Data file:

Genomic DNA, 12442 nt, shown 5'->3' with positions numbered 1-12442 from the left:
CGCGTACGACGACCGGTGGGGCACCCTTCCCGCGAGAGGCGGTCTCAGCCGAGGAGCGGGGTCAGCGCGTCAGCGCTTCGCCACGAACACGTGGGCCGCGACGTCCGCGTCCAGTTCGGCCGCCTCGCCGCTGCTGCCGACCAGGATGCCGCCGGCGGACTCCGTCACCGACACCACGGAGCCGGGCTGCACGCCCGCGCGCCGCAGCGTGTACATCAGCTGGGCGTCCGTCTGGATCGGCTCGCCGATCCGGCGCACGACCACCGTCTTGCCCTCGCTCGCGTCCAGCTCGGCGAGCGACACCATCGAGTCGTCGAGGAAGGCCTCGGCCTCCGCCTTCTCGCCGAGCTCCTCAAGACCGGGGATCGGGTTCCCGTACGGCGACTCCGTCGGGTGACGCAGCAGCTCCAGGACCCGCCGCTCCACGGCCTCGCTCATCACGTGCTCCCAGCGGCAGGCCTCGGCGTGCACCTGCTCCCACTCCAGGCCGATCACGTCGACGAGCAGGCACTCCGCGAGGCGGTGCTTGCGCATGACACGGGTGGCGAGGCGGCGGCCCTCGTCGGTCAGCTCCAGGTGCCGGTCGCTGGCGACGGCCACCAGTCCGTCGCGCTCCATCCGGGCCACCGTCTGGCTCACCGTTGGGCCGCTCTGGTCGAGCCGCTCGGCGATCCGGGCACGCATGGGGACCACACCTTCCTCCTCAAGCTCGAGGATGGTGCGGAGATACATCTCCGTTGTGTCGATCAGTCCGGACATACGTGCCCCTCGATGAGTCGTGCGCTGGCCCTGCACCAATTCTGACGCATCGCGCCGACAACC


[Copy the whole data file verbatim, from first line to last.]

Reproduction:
Genomic DNA, 12442 nt, shown 5'->3' with positions numbered 1-12442 from the left:
CGCGTACGACGACCGGTGGGGCACCCTTCCCGCGAGAGGCGGTCTCAGCCGAGGAGCGGGGTCAGCGCGTCAGCGCTTCGCCACGAACACGTGGGCCGCGACGTCCGCGTCCAGTTCGGCCGCCTCGCCGCTGCTGCCGACCAGGATGCCGCCGGCGGACTCCGTCACCGACACCACGGAGCCGGGCTGCACGCCCGCGCGCCGCAGCGTGTACATCAGCTGGGCGTCCGTCTGGATCGGCTCGCCGATCCGGCGCACGACCACCGTCTTGCCCTCGCTCGCGTCCAGCTCGGCGAGCGACACCATCGAGTCGTCGAGGAAGGCCTCGGCCTCCGCCTTCTCGCCGAGCTCCTCAAGACCGGGGATCGGGTTCCCGTACGGCGACTCCGTCGGGTGACGCAGCAGCTCCAGGACCCGCCGCTCCACGGCCTCGCTCATCACGTGCTCCCAGCGGCAGGCCTCGGCGTGCACCTGCTCCCACTCCAGGCCGATCACGTCGACGAGCAGGCACTCCGCGAGGCGGTGCTTGCGCATGACACGGGTGGCGAGGCGGCGGCCCTCGTCGGTCAGCTCCAGGTGCCGGTCGCTGGCGACGGCCACCAGTCCGTCGCGCTCCATCCGGGCCACCGTCTGGCTCACCGTTGGGCCGCTCTGGTCGAGCCGCTCGGCGATCCGGGCACGCATGGGGACCACACCTTCCTCCTCAAGCTCGAGGATGGTGCGGAGATACATCTCCGTTGTGTCGATCAGTCCGGACATACGTGCCCCTCGATGAGTCGTGCGCTGGCCCTGCACCAATTCTGACGCATCGCGCCGACAACC